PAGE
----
inplace -- edits files in-place through given filter commands
inplace [-DLfinstvz] [-b suffix] -e commandline [[-e commandline] ...] [file ...] inplace [-DLfinstvz] [-b suffix] commandline [file ...]
The inplace command is a utility to edit files in-place through given filter commands preserving the original file attributes. Mode and ownership (user and group) are preserved by default, and time (access and modification) by choice.
Inode numbers will change by default, but there is a
-i option with
which given the inode number of each edited file will be preserved.
As for filter commands, a single command may be specified as the first
argument to inplace. To pass many filter commands, specify each
followed by the
There are some cases where inplace does not replace a file, such as when:
The original file is not writable (use
-fto force editing against read-only files)
A filter command fails and exits with a non-zero return code
The resulted output is identical to the original file
The resulted output is empty (use
-zto accept empty output)
The following command line arguments are supported:
Show help and exit.
Turn on debug output.
By default, inplace ignores non-regular files including symlinks, but this switch makes it resolve (dereference) each symlink using
realpath(3)and edit the original file.
Create a backup file with the given suffix for each file. Note that backup files will be written over existing files, if any.
Specify a filter command line to run for each file in which the following placeholders can be used:
replaced by the original file path, shell escaped with
\'s as necessary
replaced by the source file path, shell escaped with
\'s as necessary
replaced by the destination file path, shell escaped with
\'s as necessary
%1should be modified destructively, and omission of both
(...) < %1 > %2around the command line.
When the filter command is run, the destination file is always an empty temporary file, and the source file is either the original file or a temporary copy file.
Every temporary file has the same suffix as the original file, so that file name aware programs can play nicely with it.
Instead of specifying a whole command line, you can use a command alias defined in a configuration file,
~/.inplace. See the FILES section for the file format.
This option can be specified many times, and they will be executed in sequence. A file is only replaced if all of them succeeds.
See the EXAMPLES section below for details.
By default, inplace does not perform editing if a file is not writable. This switch makes it force editing even if a file to process is read-only.
Make sure to preserve the inode number of each file.
Do not perform any destructive operation and just show what would have been done. This switch implies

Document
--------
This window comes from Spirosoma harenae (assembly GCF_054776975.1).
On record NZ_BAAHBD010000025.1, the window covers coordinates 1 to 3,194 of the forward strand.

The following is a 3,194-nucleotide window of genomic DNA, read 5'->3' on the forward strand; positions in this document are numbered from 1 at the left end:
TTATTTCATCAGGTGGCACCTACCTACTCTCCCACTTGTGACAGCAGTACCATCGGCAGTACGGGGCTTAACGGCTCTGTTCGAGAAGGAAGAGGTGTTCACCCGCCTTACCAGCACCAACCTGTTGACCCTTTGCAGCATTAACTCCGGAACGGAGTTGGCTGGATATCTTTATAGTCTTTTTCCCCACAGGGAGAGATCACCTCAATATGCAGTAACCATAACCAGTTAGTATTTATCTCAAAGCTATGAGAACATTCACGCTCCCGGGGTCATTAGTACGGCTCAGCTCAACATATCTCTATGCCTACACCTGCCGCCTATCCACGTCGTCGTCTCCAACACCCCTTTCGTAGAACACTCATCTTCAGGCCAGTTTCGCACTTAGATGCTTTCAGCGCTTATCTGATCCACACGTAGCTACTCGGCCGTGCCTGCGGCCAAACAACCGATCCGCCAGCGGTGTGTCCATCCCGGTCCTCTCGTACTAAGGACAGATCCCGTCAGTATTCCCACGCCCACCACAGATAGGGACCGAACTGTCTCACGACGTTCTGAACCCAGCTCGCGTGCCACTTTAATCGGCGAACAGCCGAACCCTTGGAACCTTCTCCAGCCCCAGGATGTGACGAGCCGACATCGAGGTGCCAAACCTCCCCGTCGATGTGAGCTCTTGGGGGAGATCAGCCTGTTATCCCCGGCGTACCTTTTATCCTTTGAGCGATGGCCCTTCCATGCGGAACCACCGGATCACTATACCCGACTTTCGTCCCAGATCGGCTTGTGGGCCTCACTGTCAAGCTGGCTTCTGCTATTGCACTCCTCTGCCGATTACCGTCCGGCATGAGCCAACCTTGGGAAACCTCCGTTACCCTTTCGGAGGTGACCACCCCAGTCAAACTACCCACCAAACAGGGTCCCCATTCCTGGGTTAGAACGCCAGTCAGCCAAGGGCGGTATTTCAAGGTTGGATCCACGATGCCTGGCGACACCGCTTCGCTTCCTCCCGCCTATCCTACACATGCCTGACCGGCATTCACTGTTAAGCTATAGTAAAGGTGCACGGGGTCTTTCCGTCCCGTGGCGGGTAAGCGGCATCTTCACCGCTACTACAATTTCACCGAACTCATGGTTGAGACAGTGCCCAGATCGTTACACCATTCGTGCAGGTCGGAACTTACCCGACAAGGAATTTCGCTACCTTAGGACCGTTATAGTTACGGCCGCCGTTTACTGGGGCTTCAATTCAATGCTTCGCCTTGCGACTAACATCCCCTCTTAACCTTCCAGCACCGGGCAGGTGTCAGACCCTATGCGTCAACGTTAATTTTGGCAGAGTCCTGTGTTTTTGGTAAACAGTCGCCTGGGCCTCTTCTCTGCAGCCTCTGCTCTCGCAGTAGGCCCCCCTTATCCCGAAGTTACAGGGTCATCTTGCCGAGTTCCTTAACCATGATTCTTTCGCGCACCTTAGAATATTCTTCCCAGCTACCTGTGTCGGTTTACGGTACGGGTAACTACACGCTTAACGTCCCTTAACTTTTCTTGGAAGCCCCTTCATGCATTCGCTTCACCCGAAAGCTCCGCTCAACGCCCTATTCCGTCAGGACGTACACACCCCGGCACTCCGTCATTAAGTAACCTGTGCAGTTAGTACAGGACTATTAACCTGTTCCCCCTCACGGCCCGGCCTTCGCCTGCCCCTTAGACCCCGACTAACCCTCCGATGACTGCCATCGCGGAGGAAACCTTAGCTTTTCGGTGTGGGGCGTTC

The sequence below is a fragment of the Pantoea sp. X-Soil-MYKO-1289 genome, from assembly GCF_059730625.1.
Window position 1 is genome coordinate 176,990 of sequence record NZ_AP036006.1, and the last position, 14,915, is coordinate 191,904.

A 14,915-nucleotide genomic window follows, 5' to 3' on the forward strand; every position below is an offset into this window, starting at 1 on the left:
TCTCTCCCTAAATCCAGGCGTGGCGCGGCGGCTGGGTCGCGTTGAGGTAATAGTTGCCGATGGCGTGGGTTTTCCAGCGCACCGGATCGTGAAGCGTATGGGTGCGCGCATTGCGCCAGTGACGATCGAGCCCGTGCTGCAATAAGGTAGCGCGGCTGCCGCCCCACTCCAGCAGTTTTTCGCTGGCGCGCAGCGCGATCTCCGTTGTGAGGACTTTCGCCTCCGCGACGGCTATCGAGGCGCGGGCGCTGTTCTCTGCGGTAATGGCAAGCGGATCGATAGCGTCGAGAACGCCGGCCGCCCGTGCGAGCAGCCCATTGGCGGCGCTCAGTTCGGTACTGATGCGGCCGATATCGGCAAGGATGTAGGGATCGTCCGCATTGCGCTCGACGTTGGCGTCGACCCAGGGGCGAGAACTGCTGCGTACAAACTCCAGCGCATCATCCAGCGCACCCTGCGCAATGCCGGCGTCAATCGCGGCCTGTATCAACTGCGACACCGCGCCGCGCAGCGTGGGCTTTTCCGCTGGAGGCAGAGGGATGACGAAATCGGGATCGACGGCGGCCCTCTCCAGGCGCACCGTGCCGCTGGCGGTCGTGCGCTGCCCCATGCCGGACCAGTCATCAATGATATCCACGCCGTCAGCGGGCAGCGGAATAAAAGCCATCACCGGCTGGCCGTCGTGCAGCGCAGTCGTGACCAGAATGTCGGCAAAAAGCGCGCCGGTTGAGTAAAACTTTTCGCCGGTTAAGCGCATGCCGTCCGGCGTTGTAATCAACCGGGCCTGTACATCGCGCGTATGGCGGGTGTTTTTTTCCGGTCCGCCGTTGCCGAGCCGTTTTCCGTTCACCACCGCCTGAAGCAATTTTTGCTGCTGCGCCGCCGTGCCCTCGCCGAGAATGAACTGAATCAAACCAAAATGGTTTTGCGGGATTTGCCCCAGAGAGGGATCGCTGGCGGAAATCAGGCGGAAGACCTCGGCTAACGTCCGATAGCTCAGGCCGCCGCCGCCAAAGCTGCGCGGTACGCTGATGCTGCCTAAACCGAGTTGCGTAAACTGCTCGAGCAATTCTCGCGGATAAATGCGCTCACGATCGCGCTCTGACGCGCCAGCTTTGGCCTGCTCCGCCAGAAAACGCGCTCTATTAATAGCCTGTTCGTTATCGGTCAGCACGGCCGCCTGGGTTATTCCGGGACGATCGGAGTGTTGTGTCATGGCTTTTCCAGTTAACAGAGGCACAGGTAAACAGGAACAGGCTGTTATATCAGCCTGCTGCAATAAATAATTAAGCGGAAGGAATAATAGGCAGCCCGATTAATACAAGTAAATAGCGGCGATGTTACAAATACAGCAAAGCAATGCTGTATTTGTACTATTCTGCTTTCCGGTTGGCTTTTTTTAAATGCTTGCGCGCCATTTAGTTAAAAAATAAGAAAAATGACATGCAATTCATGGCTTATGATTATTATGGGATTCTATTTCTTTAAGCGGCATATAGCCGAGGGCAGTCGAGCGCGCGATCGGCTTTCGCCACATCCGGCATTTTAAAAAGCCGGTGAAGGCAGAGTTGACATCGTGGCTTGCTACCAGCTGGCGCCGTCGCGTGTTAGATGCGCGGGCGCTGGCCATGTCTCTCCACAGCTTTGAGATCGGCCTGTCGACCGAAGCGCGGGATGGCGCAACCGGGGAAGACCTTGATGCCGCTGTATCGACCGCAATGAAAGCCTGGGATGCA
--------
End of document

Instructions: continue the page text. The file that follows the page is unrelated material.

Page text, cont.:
Create a temporary file in the same directory as each replaced file. This may speed up the performance when the directory in question is on a partition that is fast enough and the system temporary directory is slow.
This switch can be effectively used when the temporary directory does not have sufficient disk space for a resulted file.
If this option is specified, edited files will have newly assigned inode numbers. To prevent this, use the
Preserve the access and modification times of each file.
Turn on verbose mode.
By default, inplace does not replace the original file when a resulted file is empty in size because it is likely that there is a mistake in the filter command. This switch makes it accept empty (zero-sized) output and replace the original file with it.
Sort files in-place using sort(1):
inplace sort file1 file2 file3
Below works the same as above, passing each input file via the command line argument:
inplace 'sort %1 > %2' file1 file2 file3
Perform in-place charset conversion and newline code conversion:
inplace -e 'iconv -f EUC-JP -t UTF-8' -e 'perl -pe "s/$/\\r/"' file1 file2 file3
Process image files taking backup files:
inplace -b.orig 'convert -rotate 270 -resize 50%% %1 %2' *.jpg
Perform a mass MP3 tag modification without changing timestamps:
find mp3/Some_Artist -name '*.mp3' -print0 | xargs -0 inplace -te 'mp3info -a "Some Artist" -g "Progressive Rock" %1'
As you see above, inplace makes a nice combo with find(1) and
The configuration file, which syntax is described as follows:
Each alias definition is a name/value pair separated with an
=, one per line.
White spaces at the beginning or the end of a line, and around assignment separators (
=) are stripped off.
Lines starting with a
Temporary directory candidates where inplace attempts to create intermediate output files, in that order. If none is available and writable,
/tmpis used. If
-sis specified, they will not be used.
gem install inplace
The inplace utility was first released on 2 May, 2004.
This utility was written when the author did not feel very happy with
-i option added to
sed(1) on FreeBSD.
Akinori MUSHA knu@iDaemons.org
Licensed under the 2-clause BSD license. See
LICENSE for details.
Visit the GitHub repository for the latest information and feedback.
There may always be some bugs. Use at your own risk.